Friday, October 21, 2016

The Wooden Prince

Pinocchio has never been a favorite of mine. Not the original novel. Not the Disney movie. In The Wooden Prince, John Claude Bemis retells this old story in a way that works for me as it never had before.

Pinocchio is an automa who serves in the doge's palace until he is stuffed in a box and sent to the alchemist Geppetto. As soon as he is placed in the box, Pinocchio begins to change. He feels. Automa are not supposed to feel. He is soon united with his new master who has been declared a traitor to Venice and is in hiding. Together Pinocchio and Geppetto must try to escape the soldiers chasing them and figure out why Pinocchio is changing from a wooden automa into a real boy. Before they can get far, they are separated and have to endure many trials to reunite, solve the mystery, and save a magical kingdom.

The Wooden Prince is a steampunk fantasy that takes place in Venice and references many real world places. The structure of the plot follows the original story in many ways. There are scenes that will be familiar to those who know Pinocchio. Bemis included all the iconic moments. What he did that I liked was change the the thematic presentation up a bit. It is about community, friendship, family, and sacrifice. There is also an exploration of what it means to be real and alive. Beyond that, Bemis just made the plot more fun. There is a lot of action and it is fast paced.

The fast pace of the plot makes it hard to connect on a deep level with any of the characters. The are also quite a few characters to get to know. However, Pinocchio is one I was invested in. I had a discussion with some people on Twitter a few months ago about how difficult it is to make inanimate-objects-come-to-life have real stakes. Bemis manages that here and manages it beautifully. This ties into the themes brilliantly too. The books is peopled with a cast of human and magical characters that do add to the story even if they're characterization is not filled out well. Maestro, the tiny sarcastic musical cricket, adds a subtle humor. Pinnoccio befriends chimera in the forms of different animals and the fairy daughter of a magical immortal king. All of these combine to make the story both familiar and brand new.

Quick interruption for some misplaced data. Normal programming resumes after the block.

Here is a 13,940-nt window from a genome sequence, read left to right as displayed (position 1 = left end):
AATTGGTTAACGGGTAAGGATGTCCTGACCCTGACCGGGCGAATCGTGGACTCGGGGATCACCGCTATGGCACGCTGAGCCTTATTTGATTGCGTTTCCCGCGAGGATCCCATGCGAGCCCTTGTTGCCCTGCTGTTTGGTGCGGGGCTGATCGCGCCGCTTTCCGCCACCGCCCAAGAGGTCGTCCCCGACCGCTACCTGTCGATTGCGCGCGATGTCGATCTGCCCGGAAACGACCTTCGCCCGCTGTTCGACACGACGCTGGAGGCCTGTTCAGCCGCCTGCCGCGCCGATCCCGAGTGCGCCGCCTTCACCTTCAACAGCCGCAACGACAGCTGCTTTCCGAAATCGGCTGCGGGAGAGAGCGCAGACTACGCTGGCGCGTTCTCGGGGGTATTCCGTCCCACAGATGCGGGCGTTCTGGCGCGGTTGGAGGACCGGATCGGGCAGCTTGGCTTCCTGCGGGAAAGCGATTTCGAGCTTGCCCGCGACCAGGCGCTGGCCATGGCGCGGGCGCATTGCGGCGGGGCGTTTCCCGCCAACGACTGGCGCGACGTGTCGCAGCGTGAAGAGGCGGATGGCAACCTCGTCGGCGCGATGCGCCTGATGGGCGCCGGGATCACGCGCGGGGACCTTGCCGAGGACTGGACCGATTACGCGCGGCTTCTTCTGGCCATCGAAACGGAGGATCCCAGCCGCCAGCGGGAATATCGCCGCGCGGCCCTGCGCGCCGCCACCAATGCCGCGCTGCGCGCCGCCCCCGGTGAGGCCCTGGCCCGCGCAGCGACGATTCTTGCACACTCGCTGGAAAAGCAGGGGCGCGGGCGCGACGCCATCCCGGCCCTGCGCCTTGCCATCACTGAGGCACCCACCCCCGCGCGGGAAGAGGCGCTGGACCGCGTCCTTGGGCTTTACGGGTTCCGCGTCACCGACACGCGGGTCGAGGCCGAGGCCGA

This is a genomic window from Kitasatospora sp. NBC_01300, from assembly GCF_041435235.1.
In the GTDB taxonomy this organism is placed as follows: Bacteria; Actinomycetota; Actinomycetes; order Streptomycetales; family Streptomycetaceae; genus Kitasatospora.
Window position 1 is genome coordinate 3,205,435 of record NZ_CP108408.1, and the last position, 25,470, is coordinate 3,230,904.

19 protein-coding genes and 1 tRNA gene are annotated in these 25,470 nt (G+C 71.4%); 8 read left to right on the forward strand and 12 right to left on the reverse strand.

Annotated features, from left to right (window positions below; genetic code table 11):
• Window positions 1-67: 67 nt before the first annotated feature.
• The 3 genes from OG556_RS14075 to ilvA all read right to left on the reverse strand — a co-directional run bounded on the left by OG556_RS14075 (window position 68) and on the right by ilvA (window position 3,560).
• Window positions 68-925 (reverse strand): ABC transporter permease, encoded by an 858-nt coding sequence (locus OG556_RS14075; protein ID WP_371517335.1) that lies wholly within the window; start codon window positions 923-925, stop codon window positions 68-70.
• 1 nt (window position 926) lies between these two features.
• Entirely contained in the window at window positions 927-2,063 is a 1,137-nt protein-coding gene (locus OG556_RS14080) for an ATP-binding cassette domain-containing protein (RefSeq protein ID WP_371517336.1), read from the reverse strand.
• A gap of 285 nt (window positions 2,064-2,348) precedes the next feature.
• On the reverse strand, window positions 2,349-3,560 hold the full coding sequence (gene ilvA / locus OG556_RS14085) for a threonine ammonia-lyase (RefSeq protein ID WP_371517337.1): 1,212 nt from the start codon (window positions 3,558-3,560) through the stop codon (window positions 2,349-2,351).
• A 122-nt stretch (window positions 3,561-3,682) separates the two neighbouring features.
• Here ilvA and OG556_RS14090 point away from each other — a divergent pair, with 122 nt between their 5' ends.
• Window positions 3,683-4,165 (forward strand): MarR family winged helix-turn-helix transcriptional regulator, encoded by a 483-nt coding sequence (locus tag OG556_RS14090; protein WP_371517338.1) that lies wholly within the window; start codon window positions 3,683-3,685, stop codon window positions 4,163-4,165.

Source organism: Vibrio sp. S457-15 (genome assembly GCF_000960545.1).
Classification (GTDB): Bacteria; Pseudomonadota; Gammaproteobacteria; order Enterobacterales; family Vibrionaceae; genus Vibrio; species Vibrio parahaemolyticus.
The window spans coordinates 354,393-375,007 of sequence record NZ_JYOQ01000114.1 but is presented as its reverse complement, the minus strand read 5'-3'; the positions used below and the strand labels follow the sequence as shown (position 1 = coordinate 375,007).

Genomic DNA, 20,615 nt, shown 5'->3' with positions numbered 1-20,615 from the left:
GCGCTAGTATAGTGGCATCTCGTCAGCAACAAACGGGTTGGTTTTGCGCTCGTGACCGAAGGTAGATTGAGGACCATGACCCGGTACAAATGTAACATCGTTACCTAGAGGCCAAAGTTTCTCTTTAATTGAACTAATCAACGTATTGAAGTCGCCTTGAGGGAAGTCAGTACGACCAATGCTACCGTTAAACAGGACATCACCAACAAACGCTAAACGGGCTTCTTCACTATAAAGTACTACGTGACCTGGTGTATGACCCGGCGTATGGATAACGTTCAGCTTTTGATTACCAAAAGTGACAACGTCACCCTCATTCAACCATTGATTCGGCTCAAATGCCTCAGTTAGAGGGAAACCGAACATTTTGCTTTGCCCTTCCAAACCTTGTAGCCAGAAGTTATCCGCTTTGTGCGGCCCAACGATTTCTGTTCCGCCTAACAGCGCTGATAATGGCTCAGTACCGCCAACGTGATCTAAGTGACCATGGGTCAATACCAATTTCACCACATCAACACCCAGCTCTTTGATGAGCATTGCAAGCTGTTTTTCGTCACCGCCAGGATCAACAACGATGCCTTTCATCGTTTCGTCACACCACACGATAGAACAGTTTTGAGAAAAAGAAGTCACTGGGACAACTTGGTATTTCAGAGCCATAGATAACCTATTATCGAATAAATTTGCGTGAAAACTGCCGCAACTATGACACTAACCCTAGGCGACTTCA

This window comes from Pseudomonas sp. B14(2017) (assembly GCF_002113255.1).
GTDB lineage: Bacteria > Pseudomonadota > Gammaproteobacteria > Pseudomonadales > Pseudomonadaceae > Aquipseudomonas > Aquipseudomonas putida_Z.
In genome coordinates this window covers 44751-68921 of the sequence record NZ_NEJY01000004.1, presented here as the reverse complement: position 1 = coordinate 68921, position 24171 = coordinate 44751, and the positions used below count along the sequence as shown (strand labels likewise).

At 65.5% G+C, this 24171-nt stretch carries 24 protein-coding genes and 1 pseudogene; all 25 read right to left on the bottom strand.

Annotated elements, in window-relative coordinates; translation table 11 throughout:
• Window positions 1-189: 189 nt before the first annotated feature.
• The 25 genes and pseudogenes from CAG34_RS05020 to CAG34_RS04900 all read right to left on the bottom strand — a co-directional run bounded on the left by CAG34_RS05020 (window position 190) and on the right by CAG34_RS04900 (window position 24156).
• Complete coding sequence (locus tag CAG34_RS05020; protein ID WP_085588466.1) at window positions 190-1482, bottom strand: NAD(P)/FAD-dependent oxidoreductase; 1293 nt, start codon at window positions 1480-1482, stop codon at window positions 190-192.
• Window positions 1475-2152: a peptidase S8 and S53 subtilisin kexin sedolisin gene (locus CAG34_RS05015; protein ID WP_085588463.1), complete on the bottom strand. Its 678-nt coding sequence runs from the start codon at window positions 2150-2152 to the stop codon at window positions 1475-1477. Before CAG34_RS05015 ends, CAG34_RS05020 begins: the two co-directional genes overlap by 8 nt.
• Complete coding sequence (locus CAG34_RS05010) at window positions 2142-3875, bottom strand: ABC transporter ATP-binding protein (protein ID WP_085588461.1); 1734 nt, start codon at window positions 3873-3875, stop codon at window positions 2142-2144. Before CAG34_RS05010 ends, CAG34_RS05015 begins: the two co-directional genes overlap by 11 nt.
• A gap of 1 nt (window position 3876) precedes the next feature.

I can see this appealing to kids who love anything that reminds them of Disney (it is published by Disney-Hyperion) or are just into magical tales with animal/human friendships.

1 comment:

Got My Book said...

I just read this last week and really enjoyed it.